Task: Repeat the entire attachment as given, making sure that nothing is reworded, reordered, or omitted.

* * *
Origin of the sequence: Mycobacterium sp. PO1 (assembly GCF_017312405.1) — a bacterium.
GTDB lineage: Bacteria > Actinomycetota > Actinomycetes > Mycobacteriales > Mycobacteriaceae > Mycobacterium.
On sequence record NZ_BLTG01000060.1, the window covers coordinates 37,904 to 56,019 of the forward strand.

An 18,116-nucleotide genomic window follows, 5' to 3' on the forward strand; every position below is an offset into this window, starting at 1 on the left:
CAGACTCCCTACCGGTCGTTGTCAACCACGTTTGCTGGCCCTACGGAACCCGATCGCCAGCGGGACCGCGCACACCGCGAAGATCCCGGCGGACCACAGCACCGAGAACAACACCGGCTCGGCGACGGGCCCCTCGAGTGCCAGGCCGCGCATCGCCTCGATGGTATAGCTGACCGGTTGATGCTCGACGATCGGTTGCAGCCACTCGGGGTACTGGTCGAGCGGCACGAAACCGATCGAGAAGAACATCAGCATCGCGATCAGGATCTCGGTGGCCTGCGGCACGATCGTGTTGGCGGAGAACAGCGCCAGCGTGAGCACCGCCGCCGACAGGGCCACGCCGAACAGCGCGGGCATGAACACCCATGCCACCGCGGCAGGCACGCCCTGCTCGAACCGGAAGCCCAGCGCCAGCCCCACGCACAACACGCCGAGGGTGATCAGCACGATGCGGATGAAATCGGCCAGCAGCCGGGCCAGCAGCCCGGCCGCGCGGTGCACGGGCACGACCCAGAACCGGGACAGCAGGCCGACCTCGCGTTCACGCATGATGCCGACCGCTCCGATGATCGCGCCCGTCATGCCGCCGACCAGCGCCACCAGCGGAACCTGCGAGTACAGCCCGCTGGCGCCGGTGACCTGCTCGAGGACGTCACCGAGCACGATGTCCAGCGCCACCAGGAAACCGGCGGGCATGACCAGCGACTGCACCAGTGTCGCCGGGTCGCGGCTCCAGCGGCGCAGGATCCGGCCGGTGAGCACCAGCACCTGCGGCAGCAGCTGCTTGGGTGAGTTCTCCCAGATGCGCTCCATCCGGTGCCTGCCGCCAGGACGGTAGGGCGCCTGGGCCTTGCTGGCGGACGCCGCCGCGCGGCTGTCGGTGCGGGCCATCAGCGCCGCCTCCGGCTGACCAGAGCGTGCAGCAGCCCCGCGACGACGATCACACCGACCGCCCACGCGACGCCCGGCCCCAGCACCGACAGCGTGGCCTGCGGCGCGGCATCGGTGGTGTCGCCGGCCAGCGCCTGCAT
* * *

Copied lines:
Origin of the sequence: Mycobacterium sp. PO1 (assembly GCF_017312405.1) — a bacterium.
GTDB lineage: Bacteria > Actinomycetota > Actinomycetes > Mycobacteriales > Mycobacteriaceae > Mycobacterium.
On sequence record NZ_BLTG01000060.1, the window covers coordinates 37,904 to 56,019 of the forward strand.

An 18,116-nucleotide genomic window follows, 5' to 3' on the forward strand; every position below is an offset into this window, starting at 1 on the left:
CAGACTCCCTACCGGTCGTTGTCAACCACGTTTGCTGGCCCTACGGAACCCGATCGCCAGCGGGACCGCGCACACCGCGAAGATCCCGGCGGACCACAGCACCGAGAACAACACCGGCTCGGCGACGGGCCCCTCGAGTGCCAGGCCGCGCATCGCCTCGATGGTATAGCTGACCGGTTGATGCTCGACGATCGGTTGCAGCCACTCGGGGTACTGGTCGAGCGGCACGAAACCGATCGAGAAGAACATCAGCATCGCGATCAGGATCTCGGTGGCCTGCGGCACGATCGTGTTGGCGGAGAACAGCGCCAGCGTGAGCACCGCCGCCGACAGGGCCACGCCGAACAGCGCGGGCATGAACACCCATGCCACCGCGGCAGGCACGCCCTGCTCGAACCGGAAGCCCAGCGCCAGCCCCACGCACAACACGCCGAGGGTGATCAGCACGATGCGGATGAAATCGGCCAGCAGCCGGGCCAGCAGCCCGGCCGCGCGGTGCACGGGCACGACCCAGAACCGGGACAGCAGGCCGACCTCGCGTTCACGCATGATGCCGACCGCTCCGATGATCGCGCCCGTCATGCCGCCGACCAGCGCCACCAGCGGAACCTGCGAGTACAGCCCGCTGGCGCCGGTGACCTGCTCGAGGACGTCACCGAGCACGATGTCCAGCGCCACCAGGAAACCGGCGGGCATGACCAGCGACTGCACCAGTGTCGCCGGGTCGCGGCTCCAGCGGCGCAGGATCCGGCCGGTGAGCACCAGCACCTGCGGCAGCAGCTGCTTGGGTGAGTTCTCCCAGATGCGCTCCATCCGGTGCCTGCCGCCAGGACGGTAGGGCGCCTGGGCCTTGCTGGCGGACGCCGCCGCGCGGCTGTCGGTGCGGGCCATCAGCGCCGCCTCCGGCTGACCAGAGCGTGCAGCAGCCCCGCGACGACGATCACACCGACCGCCCACGCGACGCCCGGCCCCAGCACCGACAGCGTGGCCTGCGGCGCGGCATCGGTGGTGTCGCCGGCCAGCGCCTGCAT